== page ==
Did you have a favourite song? Favourite movie?
Share your Rishi Kapoor memory.
Light and shadow.
These were the two constants of Rishi Kapoor’s professional life.
He was a Kapoor with an incredible legacy — a legendary grandfather (Prithviraj Kapoor) and father (Raj Kapoor), uncles (Shashi and Shammi Kapoor) who were popular stars.
It was also a legacy that was bruising, almost impossible to live up to. Yet Rishi Kapoor went on to create an undeniable place for himself on the Kapoor landscape.
There was the fact that, despite acting in roughly over 150 films, he was never called a superstar. There was always another star who shone brighter, though not bright enough to eclipse Rishi Kapoor.
This was something that always rankled because, hidden beneath the razzle-dazzle of the chocolate faced loverboy hero, was a talented actor.
An actor who, in his first full-fledged role, won the National Award (Mera Naam Joker, 1970). It was a stunning beginning but the long journey that followed, the awards were far and few. Again, a bitter pill that Rishi Kapoor struggled to swallow.
But there were other unplanned records he set.
As the romantic lead in 92 films, he delivered 36 box office hits (Source: Wikipedia).
He was the face for some of the most amazing songs onscreen.
Unlike many of the Kapoors before him, he was a fantastic dancer.
He played many musical instruments on-screen and the apocryphal tale goes that he learnt the basics so that it would not look as if he didn’t know what he was doing.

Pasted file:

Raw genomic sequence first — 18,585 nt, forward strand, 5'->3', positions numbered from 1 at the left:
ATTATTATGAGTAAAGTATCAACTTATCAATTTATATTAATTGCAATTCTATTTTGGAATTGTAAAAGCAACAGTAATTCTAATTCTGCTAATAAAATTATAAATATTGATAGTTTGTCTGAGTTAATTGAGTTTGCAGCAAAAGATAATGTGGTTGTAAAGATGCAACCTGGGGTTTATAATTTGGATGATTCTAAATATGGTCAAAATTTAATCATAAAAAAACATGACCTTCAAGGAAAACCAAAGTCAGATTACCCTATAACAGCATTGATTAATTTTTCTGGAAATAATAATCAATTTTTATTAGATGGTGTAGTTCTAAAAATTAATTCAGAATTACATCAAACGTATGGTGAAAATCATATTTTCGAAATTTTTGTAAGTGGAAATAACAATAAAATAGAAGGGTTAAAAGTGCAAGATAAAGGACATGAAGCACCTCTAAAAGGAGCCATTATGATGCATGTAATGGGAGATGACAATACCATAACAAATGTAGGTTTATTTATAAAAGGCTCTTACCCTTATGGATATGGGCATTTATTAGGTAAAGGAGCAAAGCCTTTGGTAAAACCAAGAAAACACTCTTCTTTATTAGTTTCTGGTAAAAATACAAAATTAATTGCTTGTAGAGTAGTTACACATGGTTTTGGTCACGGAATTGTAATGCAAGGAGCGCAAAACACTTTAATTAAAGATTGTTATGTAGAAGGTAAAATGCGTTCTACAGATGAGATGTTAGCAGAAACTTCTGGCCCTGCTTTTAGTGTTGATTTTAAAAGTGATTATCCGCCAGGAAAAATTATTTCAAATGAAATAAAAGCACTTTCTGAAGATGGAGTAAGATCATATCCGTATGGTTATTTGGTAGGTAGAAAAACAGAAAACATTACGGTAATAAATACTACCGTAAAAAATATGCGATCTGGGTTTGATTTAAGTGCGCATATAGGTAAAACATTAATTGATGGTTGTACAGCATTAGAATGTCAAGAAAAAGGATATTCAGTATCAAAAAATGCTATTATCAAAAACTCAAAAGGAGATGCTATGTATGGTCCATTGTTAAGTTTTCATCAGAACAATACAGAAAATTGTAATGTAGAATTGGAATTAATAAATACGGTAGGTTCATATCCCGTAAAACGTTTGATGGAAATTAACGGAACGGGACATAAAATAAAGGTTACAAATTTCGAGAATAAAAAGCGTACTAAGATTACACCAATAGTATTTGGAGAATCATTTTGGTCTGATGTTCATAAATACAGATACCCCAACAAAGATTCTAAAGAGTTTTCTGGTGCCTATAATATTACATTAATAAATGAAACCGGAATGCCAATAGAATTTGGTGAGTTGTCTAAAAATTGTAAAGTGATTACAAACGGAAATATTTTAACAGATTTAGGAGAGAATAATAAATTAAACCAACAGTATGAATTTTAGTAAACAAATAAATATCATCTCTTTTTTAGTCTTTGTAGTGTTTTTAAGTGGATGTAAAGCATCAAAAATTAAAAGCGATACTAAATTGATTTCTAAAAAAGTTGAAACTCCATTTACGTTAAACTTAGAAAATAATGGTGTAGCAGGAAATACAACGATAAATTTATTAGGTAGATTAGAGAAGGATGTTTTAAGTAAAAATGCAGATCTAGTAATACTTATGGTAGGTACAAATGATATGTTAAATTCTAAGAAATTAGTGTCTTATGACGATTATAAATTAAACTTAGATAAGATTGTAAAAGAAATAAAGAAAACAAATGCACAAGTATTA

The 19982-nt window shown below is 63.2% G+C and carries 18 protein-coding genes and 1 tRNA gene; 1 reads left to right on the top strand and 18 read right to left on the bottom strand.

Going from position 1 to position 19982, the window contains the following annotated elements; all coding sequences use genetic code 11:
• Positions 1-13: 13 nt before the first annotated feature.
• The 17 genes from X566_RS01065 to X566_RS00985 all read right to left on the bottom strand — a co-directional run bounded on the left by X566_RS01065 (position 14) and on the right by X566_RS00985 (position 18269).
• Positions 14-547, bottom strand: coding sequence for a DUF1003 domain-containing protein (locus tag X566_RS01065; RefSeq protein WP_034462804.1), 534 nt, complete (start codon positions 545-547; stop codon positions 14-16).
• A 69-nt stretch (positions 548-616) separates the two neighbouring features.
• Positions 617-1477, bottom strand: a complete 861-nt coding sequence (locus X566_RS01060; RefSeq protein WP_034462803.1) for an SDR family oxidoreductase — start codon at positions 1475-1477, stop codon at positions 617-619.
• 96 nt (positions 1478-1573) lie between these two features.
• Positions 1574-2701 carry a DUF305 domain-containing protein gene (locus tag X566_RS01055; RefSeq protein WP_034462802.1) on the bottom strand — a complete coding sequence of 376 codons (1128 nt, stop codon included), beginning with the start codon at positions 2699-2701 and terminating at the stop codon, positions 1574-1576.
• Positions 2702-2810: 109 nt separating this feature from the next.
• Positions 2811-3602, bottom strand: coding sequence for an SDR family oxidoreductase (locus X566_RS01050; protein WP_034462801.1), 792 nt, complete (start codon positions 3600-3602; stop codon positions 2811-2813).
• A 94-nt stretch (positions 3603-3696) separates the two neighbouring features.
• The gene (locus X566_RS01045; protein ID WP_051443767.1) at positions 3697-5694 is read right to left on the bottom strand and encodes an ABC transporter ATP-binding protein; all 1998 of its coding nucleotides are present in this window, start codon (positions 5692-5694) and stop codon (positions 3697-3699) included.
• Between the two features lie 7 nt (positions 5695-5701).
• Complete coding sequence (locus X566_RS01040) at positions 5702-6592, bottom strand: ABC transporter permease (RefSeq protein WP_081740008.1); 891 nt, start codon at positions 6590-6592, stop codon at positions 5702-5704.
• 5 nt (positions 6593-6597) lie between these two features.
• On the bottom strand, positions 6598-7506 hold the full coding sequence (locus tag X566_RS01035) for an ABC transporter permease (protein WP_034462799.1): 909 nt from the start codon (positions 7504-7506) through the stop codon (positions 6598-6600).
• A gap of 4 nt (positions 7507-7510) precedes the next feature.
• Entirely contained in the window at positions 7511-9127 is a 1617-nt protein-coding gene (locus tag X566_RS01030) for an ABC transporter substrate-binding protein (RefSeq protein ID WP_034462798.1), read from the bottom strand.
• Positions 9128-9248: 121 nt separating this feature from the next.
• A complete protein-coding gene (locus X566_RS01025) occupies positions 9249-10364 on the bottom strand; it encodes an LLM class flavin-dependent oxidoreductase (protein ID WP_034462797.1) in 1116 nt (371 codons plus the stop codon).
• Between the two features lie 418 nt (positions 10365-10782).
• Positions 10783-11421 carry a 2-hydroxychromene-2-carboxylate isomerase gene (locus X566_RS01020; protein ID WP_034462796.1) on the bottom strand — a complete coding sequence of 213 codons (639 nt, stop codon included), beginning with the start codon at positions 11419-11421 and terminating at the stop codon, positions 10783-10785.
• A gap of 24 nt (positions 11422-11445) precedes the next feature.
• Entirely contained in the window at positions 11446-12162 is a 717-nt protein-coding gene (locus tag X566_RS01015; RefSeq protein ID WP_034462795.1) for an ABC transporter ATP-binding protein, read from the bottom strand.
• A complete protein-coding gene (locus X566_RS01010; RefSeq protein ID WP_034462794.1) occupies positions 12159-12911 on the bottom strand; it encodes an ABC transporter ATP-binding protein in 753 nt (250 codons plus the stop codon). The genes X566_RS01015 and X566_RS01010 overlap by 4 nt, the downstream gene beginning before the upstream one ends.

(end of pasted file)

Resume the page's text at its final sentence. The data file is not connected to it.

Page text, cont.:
He was the springboard that supported the launch of over 20 heroines, from Dimple Kapadia (he starred in her re-launch, Saagar, as well) to Jaya Pradha to Ranjeeta.
He also apparently wore the most number of sweaters on screen.
Wonder what Rishi Kapoor thought of that one? Well, here’s what he said on Twitter which, incidentally, he enthusiastically took to like a duck to water.
‘Sweaters. It was a passionate collection, over a period of time, which I used in films without repeating. This info for fans inquiring about it,’ he tweeted on April 21, 2015.
He was the solid foundation on which other actors, and many of his films, shone.
There came a time in the mid-nineties when even that was not enough. And it looked like Rishi Kapoor was fading into the oblivion that envelopes actors who Bollywood considers not young enough, glamorous enough, box-worthy enough.
Until, when one least expected it, Rishi Kapoor was back with a bang.
With the 2.0 version, there was no pressure to look good.
No pressure to sing.
Finally, Rishi Kapoor was free to just… act.
And he served up one mind-boggling performance after another.
From the evil Rauf Lala in Angneepath to Goldman in D-Day to the unforgettable grandfather in Kapoor And Sons to the harassed son in 102 Not Out to the traumatised Murad Ali Mohammed in Mulk.
From 1955 (Shree 420) to 2020, thank you for the magic, Rishi Kapoor.
Cheers! Wherever you are, you must be enjoying your glass of whiskey and a plateful of delicious Punjabi food.
Rishi Kapoor’s fans span multiple generations.
It is quite possible that both your grandmother and mother had a crush on him. Share those stories with us.
Or you may have a favourite Rishi Kapoor scene or song.
You could also tell us which is your favourite Rishi Kapoor movie or character and why.
If you met the late actor, you will have memories and pictures/videos.
Share all of these on the memorial wall below.